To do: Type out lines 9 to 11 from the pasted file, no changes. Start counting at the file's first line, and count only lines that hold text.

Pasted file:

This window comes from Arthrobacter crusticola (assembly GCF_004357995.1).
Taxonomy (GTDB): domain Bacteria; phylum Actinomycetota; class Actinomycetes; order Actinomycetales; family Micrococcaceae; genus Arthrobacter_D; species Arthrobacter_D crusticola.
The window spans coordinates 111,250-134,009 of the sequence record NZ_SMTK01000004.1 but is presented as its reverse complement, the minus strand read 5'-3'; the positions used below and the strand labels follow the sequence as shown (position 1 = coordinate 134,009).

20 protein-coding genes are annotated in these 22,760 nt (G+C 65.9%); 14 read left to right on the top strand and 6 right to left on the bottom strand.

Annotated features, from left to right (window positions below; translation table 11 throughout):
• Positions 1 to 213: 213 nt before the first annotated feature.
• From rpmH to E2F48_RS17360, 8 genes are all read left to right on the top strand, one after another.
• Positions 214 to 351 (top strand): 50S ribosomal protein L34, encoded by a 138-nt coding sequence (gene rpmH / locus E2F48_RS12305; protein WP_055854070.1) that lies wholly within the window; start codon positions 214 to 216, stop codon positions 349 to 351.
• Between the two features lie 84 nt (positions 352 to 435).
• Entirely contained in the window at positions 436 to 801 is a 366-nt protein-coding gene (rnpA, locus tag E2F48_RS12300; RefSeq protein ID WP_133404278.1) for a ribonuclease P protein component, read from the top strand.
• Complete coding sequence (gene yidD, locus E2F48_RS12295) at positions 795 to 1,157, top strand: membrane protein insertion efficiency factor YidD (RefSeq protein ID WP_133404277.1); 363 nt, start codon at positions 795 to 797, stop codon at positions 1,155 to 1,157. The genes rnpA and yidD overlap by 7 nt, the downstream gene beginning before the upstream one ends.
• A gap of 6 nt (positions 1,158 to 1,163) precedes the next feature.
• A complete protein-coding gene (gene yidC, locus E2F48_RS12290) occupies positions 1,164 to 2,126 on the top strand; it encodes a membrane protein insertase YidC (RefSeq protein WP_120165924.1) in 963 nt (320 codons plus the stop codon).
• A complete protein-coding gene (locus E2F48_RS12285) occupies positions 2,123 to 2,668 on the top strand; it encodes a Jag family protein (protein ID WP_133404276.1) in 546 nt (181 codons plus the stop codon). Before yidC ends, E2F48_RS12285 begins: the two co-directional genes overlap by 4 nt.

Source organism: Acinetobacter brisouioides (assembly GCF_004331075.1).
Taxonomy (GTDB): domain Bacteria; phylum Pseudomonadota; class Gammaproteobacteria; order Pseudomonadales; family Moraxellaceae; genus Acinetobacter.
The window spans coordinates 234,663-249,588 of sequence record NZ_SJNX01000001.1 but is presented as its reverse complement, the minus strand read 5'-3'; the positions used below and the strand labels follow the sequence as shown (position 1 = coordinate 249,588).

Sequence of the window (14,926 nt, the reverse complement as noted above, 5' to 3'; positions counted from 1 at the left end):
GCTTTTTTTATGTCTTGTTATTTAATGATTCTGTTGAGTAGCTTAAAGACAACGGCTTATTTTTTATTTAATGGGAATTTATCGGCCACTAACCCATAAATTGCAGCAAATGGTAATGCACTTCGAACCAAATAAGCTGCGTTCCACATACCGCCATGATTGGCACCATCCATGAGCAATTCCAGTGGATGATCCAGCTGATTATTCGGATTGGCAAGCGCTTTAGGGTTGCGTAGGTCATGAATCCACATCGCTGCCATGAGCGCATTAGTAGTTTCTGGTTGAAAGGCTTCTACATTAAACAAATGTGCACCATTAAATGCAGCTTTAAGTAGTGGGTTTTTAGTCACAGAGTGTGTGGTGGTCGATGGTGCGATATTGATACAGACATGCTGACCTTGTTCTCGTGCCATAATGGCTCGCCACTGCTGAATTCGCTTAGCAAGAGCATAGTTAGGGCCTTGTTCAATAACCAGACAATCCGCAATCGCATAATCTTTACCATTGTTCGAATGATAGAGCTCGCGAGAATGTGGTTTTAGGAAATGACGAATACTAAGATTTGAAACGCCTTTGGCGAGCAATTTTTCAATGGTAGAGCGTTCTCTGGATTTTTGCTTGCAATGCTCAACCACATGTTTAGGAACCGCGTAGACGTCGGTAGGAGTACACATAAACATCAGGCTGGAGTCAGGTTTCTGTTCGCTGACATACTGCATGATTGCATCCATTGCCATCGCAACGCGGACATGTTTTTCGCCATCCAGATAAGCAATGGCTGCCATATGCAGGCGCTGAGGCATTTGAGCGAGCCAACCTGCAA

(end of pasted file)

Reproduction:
• Between the two features lie 84 nt (positions 352 to 435).
• Entirely contained in the window at positions 436 to 801 is a 366-nt protein-coding gene (rnpA, locus tag E2F48_RS12300; RefSeq protein ID WP_133404278.1) for a ribonuclease P protein component, read from the top strand.
• Complete coding sequence (gene yidD, locus E2F48_RS12295) at positions 795 to 1,157, top strand: membrane protein insertion efficiency factor YidD (RefSeq protein ID WP_133404277.1); 363 nt, start codon at positions 795 to 797, stop codon at positions 1,155 to 1,157. The genes rnpA and yidD overlap by 7 nt, the downstream gene beginning before the upstream one ends.